BUT, I also hold with the idea that we don't put forth every ridiculous and unartistic effort as examples of artistry. And this is precisely what is happening with these silly exhibits.
Hear, hear. There are fundamental differences between the art of Ando Hiroshige and the art of JMW Turner (I choose those two for comparison as they are contemporaries and because I collect Japanese woodblock prints and my wife collects English landscape artworks), that demonstrate ably the gap between the two cultures. One is regarded as the peak of Ukiyo-e, in an artistic direction that values quietude, introspection and minimalist representation. The other represents the heights of achievement in Europe, well ahead of the French Impressionist school, of the Western fascination with meticulous, mechanical representation of perspective, form and light.
One is allegorical and spiritualist; the other is explicit and rationalist.
An exhibition where those two were displayed side by side would be disappointing, to my mind. To do so would highlight for me the issue at hand: We are trying to meld very dissimilar styles of artistry together. They are too different to warrant comparison.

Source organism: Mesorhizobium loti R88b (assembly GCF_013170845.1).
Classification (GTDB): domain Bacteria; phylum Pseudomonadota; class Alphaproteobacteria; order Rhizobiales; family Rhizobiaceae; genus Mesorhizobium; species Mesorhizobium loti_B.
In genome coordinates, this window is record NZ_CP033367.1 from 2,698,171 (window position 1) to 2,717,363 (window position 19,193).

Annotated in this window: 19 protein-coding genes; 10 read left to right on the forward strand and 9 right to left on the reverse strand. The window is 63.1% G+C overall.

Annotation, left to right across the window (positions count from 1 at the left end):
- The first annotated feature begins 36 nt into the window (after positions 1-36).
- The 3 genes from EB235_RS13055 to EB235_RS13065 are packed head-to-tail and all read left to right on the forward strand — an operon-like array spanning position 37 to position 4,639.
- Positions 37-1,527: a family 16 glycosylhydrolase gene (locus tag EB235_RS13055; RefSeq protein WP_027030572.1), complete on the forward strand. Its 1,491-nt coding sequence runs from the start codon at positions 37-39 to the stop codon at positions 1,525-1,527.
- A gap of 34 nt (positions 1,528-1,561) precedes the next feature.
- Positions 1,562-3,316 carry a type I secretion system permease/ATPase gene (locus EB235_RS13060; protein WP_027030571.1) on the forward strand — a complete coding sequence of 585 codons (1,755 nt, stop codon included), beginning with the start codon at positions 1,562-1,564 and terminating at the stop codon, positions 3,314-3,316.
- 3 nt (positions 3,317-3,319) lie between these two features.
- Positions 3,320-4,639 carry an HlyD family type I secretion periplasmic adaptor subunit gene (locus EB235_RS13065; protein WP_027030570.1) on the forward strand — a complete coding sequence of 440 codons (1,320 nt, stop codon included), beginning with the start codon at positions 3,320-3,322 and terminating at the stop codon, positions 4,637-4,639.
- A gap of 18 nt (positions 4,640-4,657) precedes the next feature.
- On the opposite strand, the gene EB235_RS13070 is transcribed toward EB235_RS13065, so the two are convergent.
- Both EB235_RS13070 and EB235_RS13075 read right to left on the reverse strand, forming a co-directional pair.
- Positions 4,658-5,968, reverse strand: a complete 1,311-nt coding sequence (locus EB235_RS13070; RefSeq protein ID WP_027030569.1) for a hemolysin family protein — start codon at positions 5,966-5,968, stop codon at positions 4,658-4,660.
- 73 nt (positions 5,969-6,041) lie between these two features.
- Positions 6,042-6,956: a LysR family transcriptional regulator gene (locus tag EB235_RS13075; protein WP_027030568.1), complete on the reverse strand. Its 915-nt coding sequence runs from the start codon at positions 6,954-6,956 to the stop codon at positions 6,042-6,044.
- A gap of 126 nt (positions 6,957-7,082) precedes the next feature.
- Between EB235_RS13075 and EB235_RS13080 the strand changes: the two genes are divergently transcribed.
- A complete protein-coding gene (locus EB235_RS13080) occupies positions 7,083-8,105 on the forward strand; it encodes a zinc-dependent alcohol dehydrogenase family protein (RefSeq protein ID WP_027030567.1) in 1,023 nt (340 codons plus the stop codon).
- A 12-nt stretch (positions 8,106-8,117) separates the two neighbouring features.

Taking that concept further, with more modernistic work, is even more likely to disappoint. The juxtaposition is not only shocking, but discordant, as we have seen recently, in the experiment with abstract work that the Weyerhauser display dabbled in. Simply unworkable.
I guess I may be a little more traditionalist than some but my assessment of whether something is art is not whether it evokes emotion but whether it evokes pleasant emotion. In short, the repeated attempts to combine bonsai with Western, often abstract, paintings is stillborn because it flies counter to each art's propensity to instil emotion in the viewer. The conflict of emotions unsettles, rather than informs, the audience. There may be a school to whom that appeals, but it is always going to elicit disagreement from a large proportion of the informed public.
Attempting to legitimise poor art, whether bonsai or painting, by attempting to capitalise on the cachet of the other, merely cheapens both.
On the other hand, displaying bonsai with scrolls and artwork in a tokonoma is legitimate, as the tokonoma is also used to display suiseki, ikebana, ukiyo-e, pottery, carvings and calligraphy, at different times of the year. It is a gallery space that relies on context and balance to evoke the appropriate response from the viewer. For most, if not all, of us it works... perhaps because we associate the contextual references immediately with each other; perhaps because a thousand years of experimentation uncovered and refined what works best.